It is highly commendable thus that Abdulmumin Jibrin and all those who stood by him saw the wisdom in challenging his suspension at the Courts, if anything, to put to constitutional test, the limits of the powers of the senate to suspend a serving senator of the Federal Republic of Nigeria that has become a national concern in recent times. This salutary judgment needless to say has put that question to rest once and for all barring any right of appeal against the decision that may be entertained by the House of Representatives. And may its ‘soul’ rest in peace.
Further, the decision of the Federal High Court couldn’t have come at a better time, given the latest crisis that rocked the National Assembly where another senator of the Federal Republic was suspended by the 8th senate on political grounds that did not conform with the laid down rules of the disciplinary processes of the National Assembly.
This latest suspension has thus set the tone for the debate making the rounds in the polity on the extent of the interference of the Courts with the business of the National Assembly against the backdrop of the principle of separation of powers which advocates a seamless operation of the tiers of government in a democratic state.
Now, it is not in dispute that the Constitution of the Federal Republic of Nigeria 1999 (as altered), recognises the powers of the National Assembly to regulate its own procedure. This much is given Constitutional baptism by virtue of section 60 of the Constitution which provides succinctly as follows:
“Subject to the provisions of this Constitution, the Senate or the House of Representatives shall have power to regulate its own procedure, including the procedure for summoning and recess of the House”.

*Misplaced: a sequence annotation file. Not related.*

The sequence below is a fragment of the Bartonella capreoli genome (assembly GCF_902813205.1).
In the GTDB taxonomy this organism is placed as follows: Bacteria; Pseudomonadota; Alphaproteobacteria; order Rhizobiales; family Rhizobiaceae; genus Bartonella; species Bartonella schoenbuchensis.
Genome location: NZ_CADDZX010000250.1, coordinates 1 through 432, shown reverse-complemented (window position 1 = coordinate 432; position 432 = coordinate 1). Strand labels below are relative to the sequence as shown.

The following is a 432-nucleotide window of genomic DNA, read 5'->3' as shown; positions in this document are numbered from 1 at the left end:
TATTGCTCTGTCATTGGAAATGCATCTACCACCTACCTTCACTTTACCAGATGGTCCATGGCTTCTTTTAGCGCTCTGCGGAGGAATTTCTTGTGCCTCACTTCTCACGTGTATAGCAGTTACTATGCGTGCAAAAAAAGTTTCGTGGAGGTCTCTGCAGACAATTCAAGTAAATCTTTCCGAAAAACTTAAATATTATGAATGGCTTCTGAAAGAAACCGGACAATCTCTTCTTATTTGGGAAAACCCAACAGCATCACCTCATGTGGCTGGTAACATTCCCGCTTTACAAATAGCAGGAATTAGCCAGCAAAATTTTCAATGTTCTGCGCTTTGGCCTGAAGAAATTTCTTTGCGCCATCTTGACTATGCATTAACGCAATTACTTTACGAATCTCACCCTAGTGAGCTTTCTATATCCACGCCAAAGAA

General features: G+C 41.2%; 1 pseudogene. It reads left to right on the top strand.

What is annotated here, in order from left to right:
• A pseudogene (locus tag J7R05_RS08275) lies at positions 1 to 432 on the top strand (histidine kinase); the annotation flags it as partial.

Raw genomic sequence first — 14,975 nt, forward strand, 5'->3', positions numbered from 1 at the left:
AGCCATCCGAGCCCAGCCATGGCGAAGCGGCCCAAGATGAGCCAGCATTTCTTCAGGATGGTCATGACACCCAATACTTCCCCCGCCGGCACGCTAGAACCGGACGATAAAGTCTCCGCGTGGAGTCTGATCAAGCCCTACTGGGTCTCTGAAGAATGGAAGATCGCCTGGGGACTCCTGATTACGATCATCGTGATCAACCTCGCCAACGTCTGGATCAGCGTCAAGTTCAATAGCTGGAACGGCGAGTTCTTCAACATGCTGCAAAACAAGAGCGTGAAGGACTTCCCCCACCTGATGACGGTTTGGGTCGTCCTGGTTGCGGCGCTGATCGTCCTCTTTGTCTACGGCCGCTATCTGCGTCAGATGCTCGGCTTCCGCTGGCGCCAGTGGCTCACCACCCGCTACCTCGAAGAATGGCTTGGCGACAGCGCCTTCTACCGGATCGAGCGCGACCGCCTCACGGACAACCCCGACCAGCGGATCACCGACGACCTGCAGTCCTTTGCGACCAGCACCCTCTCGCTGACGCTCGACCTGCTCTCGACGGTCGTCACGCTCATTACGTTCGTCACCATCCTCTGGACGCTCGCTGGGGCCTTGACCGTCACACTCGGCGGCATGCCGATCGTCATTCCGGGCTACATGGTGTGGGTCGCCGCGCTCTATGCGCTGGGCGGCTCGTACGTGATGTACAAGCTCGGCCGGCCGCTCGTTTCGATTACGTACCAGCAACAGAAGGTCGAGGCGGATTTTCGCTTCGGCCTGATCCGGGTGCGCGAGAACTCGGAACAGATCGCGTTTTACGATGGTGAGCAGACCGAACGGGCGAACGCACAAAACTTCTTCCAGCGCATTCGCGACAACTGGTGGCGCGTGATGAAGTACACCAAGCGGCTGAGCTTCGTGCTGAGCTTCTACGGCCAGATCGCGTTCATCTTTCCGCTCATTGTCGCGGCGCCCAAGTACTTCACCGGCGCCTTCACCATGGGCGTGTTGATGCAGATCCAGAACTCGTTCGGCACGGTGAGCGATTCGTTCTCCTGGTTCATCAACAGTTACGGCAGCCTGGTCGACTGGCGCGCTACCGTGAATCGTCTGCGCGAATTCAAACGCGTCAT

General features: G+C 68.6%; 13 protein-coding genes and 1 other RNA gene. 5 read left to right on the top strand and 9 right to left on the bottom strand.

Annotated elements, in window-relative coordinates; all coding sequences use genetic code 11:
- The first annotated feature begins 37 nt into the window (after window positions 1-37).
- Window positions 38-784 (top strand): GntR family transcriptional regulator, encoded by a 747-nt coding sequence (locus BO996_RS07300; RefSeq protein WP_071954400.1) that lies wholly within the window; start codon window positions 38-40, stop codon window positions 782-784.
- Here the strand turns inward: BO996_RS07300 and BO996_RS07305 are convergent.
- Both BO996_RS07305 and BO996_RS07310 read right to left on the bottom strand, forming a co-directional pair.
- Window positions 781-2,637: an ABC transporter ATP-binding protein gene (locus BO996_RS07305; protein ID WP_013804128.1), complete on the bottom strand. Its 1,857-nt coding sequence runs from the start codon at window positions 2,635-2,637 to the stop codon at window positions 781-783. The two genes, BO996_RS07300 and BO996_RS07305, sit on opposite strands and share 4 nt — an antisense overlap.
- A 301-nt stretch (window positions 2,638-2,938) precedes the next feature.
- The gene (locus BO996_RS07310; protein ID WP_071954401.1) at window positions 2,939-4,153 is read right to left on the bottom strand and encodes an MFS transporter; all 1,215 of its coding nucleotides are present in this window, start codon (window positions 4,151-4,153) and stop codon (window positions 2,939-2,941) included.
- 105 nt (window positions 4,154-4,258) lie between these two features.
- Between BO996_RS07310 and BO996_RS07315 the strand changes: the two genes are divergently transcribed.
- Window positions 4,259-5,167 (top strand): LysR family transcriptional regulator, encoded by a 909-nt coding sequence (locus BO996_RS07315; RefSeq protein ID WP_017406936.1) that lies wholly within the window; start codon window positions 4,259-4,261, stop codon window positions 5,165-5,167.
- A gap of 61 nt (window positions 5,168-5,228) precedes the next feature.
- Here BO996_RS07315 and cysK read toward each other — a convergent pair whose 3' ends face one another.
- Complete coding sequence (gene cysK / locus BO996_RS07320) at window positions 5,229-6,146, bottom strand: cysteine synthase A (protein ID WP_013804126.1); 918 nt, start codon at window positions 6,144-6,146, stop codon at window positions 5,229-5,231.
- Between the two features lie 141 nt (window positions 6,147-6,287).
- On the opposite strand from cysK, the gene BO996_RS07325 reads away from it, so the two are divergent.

It is from this provision that the senate Rules and Standing Orders derive legitimacy and authoritative force. But it is instructive to note that the power of the senate to this effect, must be subject to the provisions of the Constitutions. That is to say, on no account must the rules and procedures of the senate be in conflict with the provisions of the grund norm of the land, qua, 1999 Constitution? in keeping faith with the constitutional doctrine of Supremacy of the Constitution as enacted courtesy of the provisions of section 1(3) of the Constitution.
Thus, to the extent that the powers of the senate to regulate its procedure are not at large, any action premised on such powers which offend the provisions of the Constitution or the Rules of the Senate must of necessity resurrect the provisions of section 6(6)(b) of the Constitution which provides unmistakably thus:
“The judicial powers vested in accordance with the foregoing provisions of this section-
(b) Shall extend to all matters between persons or between government or authority and to any person in Nigeria, and to all actions and proceedings relating thereto, for the determination of any question as to the civil rights and obligations of that person.
It is the appreciation of this legal jurisprudence of sorts that must have led the trial Justice John Tsoho to entertain the suit of Mr. Abdulmumin Jibrin when he observed that the action of the House of Representatives in suspending the man beyond the 14 days allowed under its Rules, violated the House’s Rules and Jibrin’s Constitutionally guaranteed rights to freedom of expression and fair hearing.
Apparently not confident in the impartiality of the Nicholas Ossai ethics committee to do justice in the matter at the time, Mr. Abdulmumin Jibrin had registered his suspicion of the committee and thus stayed away from the kangaroo panel that had already written its verdict before coming to the ‘tribunal’. Yet, in military style, the panel sat in judgment over him and handed down their verdict. All this, in flagrant abuse of the twin pillars of Natural Justice beautifully encapsulated in two Latin maxims namely Audi Alterem Partem and Nemo Judex in Causa Sua.
To the extent that Mr. Jibrin was not heard at the panel that recommended his suspension, such finding cannot jurisprudentially stand the fires of legal strictures as it looks with askance at the provisions of section 36(1) of the 1999 Constitution which has been given judicial fillip in a long line of cases with the popular case of Garba &Ors v University of Maiduguri (1986) 1 NWLR (pt. 18) 550 standing out in the circumstances of the case at hand.